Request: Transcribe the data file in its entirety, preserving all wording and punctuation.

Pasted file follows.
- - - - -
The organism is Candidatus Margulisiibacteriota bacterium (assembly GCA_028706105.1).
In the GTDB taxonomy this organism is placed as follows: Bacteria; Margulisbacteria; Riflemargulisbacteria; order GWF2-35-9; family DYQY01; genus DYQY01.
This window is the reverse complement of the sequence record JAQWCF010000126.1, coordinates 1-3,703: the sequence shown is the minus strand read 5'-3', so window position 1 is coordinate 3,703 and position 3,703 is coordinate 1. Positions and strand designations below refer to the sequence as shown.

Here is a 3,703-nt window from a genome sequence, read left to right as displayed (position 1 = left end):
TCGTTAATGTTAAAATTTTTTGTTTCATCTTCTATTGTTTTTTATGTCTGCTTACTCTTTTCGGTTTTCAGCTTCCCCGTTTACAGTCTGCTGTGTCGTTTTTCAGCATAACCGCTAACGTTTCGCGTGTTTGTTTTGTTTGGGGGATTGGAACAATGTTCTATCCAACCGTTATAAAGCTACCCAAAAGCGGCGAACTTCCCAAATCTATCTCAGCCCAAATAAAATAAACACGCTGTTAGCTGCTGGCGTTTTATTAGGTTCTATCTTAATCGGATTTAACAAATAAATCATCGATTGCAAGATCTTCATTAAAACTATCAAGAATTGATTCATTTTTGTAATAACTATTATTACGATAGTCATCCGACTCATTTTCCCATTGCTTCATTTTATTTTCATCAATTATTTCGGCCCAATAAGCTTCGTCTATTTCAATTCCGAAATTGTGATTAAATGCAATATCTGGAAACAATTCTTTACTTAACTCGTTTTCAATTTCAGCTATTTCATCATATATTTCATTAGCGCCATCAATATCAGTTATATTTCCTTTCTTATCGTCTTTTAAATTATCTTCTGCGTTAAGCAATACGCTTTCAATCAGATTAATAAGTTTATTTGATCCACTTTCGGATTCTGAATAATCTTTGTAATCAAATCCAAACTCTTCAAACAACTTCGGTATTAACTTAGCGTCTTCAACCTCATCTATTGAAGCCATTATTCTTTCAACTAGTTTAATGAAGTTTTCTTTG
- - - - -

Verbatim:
The organism is Candidatus Margulisiibacteriota bacterium (assembly GCA_028706105.1).
In the GTDB taxonomy this organism is placed as follows: Bacteria; Margulisbacteria; Riflemargulisbacteria; order GWF2-35-9; family DYQY01; genus DYQY01.
This window is the reverse complement of the sequence record JAQWCF010000126.1, coordinates 1-3,703: the sequence shown is the minus strand read 5'-3', so window position 1 is coordinate 3,703 and position 3,703 is coordinate 1. Positions and strand designations below refer to the sequence as shown.

Here is a 3,703-nt window from a genome sequence, read left to right as displayed (position 1 = left end):
TCGTTAATGTTAAAATTTTTTGTTTCATCTTCTATTGTTTTTTATGTCTGCTTACTCTTTTCGGTTTTCAGCTTCCCCGTTTACAGTCTGCTGTGTCGTTTTTCAGCATAACCGCTAACGTTTCGCGTGTTTGTTTTGTTTGGGGGATTGGAACAATGTTCTATCCAACCGTTATAAAGCTACCCAAAAGCGGCGAACTTCCCAAATCTATCTCAGCCCAAATAAAATAAACACGCTGTTAGCTGCTGGCGTTTTATTAGGTTCTATCTTAATCGGATTTAACAAATAAATCATCGATTGCAAGATCTTCATTAAAACTATCAAGAATTGATTCATTTTTGTAATAACTATTATTACGATAGTCATCCGACTCATTTTCCCATTGCTTCATTTTATTTTCATCAATTATTTCGGCCCAATAAGCTTCGTCTATTTCAATTCCGAAATTGTGATTAAATGCAATATCTGGAAACAATTCTTTACTTAACTCGTTTTCAATTTCAGCTATTTCATCATATATTTCATTAGCGCCATCAATATCAGTTATATTTCCTTTCTTATCGTCTTTTAAATTATCTTCTGCGTTAAGCAATACGCTTTCAATCAGATTAATAAGTTTATTTGATCCACTTTCGGATTCTGAATAATCTTTGTAATCAAATCCAAACTCTTCAAACAACTTCGGTATTAACTTAGCGTCTTCAACCTCATCTATTGAAGCCATTATTCTTTCAACTAGTTTAATGAAGTTTTCTTTG